Poire coupée, verre et pipe presents a group of objects—an apple, a wine glass, and a pipe—from several vantage points, providing a spectacle that would not otherwise be possible in a two-dimensional representation. While these items are quotidian at their core, they are also distinctively bohemian in nature, speaking to the surroundings Picasso found himself in 1914, in a gritty yet somehow idyllic post-Hausmann Paris. The present work belongs to an immensely important period of artistic development for Picasso which saw the beginning of his shift from analytic to synthetic Cubism.
Discussing this phase of Picasso's Cubism, John Richardson notes that these still-lifes "are astonishingly varied in their dazzling colours, elaborate patterning, rich textures and complex compositions. No longer did Picasso feel obliged to investigate the intricate formal and spatial problems that had preoccupied him ten years before. Instead he felt free to relax and exploit his cubist discoveries in a decorative manner that delights the eye" (John Richardson, Picasso, An American Tribute (exhibition catalogue), Knoedler Galleries, New York, 1962, n.p.).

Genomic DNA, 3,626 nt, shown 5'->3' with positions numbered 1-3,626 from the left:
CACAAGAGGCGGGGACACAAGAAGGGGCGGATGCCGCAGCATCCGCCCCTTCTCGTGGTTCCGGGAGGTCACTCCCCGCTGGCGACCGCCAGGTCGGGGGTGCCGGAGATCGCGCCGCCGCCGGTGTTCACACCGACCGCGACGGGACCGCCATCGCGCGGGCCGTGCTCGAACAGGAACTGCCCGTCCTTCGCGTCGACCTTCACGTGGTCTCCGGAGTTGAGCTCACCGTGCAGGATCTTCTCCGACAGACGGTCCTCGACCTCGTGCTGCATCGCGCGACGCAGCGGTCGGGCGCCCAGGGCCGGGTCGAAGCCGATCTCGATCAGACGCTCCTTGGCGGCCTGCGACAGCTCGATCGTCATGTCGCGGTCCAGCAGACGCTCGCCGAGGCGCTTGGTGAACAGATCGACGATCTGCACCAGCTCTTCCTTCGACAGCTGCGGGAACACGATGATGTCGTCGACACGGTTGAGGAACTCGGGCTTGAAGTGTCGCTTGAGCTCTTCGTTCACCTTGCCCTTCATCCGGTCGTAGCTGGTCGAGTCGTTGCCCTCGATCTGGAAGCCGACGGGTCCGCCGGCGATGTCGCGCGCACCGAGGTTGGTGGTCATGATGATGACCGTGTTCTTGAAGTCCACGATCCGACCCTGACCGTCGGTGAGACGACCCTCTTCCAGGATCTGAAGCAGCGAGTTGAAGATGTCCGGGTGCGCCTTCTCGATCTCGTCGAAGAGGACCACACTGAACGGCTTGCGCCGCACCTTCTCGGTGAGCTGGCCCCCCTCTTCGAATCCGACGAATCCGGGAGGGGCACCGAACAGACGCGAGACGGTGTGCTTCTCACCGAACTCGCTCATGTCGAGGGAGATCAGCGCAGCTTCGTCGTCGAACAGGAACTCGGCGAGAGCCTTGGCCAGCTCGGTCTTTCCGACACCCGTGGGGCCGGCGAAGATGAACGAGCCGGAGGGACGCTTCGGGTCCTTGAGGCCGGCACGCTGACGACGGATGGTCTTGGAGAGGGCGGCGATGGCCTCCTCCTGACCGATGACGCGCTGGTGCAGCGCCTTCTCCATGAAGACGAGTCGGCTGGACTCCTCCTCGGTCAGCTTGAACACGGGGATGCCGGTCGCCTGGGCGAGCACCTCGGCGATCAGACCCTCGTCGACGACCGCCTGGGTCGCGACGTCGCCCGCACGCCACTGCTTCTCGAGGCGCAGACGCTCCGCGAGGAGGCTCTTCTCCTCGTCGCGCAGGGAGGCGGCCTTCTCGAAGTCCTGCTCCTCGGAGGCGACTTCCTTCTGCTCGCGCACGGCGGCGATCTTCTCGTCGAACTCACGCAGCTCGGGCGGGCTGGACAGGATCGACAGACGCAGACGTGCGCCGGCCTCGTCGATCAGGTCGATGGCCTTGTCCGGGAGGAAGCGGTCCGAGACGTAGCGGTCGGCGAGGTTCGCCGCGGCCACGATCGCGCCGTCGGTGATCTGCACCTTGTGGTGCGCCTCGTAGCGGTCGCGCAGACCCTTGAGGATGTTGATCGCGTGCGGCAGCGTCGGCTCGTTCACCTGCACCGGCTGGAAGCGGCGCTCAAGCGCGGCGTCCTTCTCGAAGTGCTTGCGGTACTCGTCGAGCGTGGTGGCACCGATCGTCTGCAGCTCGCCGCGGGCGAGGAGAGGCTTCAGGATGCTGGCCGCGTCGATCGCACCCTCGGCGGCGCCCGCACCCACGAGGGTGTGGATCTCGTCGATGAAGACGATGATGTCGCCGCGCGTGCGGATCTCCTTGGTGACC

Experimenting with the deconstruction and reconstruction of form and the manipulation of space in his Cubist compositions, Picasso exposes the unique physicality of the objects he depicts. A rich aberration on the still life, the present work is characterized by a focus on objects that enabled Picasso to explore new representational possibilities. As Anne Umland writes, the “manipulation of objects—many of which…define volumes (other musical instruments, bottles, wineglasses, cups), although they lack its extreme planarity—may have helped to compel a new visual vocabulary that was at once pictorial and sculptural in motivation and affect” (quoted in Picasso: Guitars 1912-1914 (exhibition catalogue), The Museum of Modern Art, New York, 2011, p. 22).
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